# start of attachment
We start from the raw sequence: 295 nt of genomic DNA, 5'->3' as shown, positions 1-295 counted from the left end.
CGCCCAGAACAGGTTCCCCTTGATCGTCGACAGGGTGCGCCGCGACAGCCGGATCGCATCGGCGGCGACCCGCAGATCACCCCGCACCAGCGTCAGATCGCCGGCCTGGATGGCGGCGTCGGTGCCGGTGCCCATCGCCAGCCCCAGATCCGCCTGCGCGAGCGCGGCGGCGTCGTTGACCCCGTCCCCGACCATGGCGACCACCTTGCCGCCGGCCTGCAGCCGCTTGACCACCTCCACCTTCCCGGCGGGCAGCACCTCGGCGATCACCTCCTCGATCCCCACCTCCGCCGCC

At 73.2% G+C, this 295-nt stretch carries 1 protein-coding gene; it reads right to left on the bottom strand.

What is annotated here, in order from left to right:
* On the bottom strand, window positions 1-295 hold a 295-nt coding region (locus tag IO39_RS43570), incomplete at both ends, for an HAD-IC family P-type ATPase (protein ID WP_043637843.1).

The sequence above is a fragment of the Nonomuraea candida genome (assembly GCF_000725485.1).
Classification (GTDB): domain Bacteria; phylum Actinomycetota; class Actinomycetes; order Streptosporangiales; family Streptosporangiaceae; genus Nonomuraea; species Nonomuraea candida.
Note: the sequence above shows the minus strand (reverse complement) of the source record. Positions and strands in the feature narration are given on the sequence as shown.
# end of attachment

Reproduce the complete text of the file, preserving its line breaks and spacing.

We start from the raw sequence: 295 nt of genomic DNA, 5'->3' as shown, positions 1-295 counted from the left end.
CGCCCAGAACAGGTTCCCCTTGATCGTCGACAGGGTGCGCCGCGACAGCCGGATCGCATCGGCGGCGACCCGCAGATCACCCCGCACCAGCGTCAGATCGCCGGCCTGGATGGCGGCGTCGGTGCCGGTGCCCATCGCCAGCCCCAGATCCGCCTGCGCGAGCGCGGCGGCGTCGTTGACCCCGTCCCCGACCATGGCGACCACCTTGCCGCCGGCCTGCAGCCGCTTGACCACCTCCACCTTCCCGGCGGGCAGCACCTCGGCGATCACCTCCTCGATCCCCACCTCCGCCGCC

At 73.2% G+C, this 295-nt stretch carries 1 protein-coding gene; it reads right to left on the bottom strand.

What is annotated here, in order from left to right:
* On the bottom strand, window positions 1-295 hold a 295-nt coding region (locus tag IO39_RS43570), incomplete at both ends, for an HAD-IC family P-type ATPase (protein ID WP_043637843.1).

The sequence above is a fragment of the Nonomuraea candida genome (assembly GCF_000725485.1).
Classification (GTDB): domain Bacteria; phylum Actinomycetota; class Actinomycetes; order Streptosporangiales; family Streptosporangiaceae; genus Nonomuraea; species Nonomuraea candida.
Note: the sequence above shows the minus strand (reverse complement) of the source record. Positions and strands in the feature narration are given on the sequence as shown.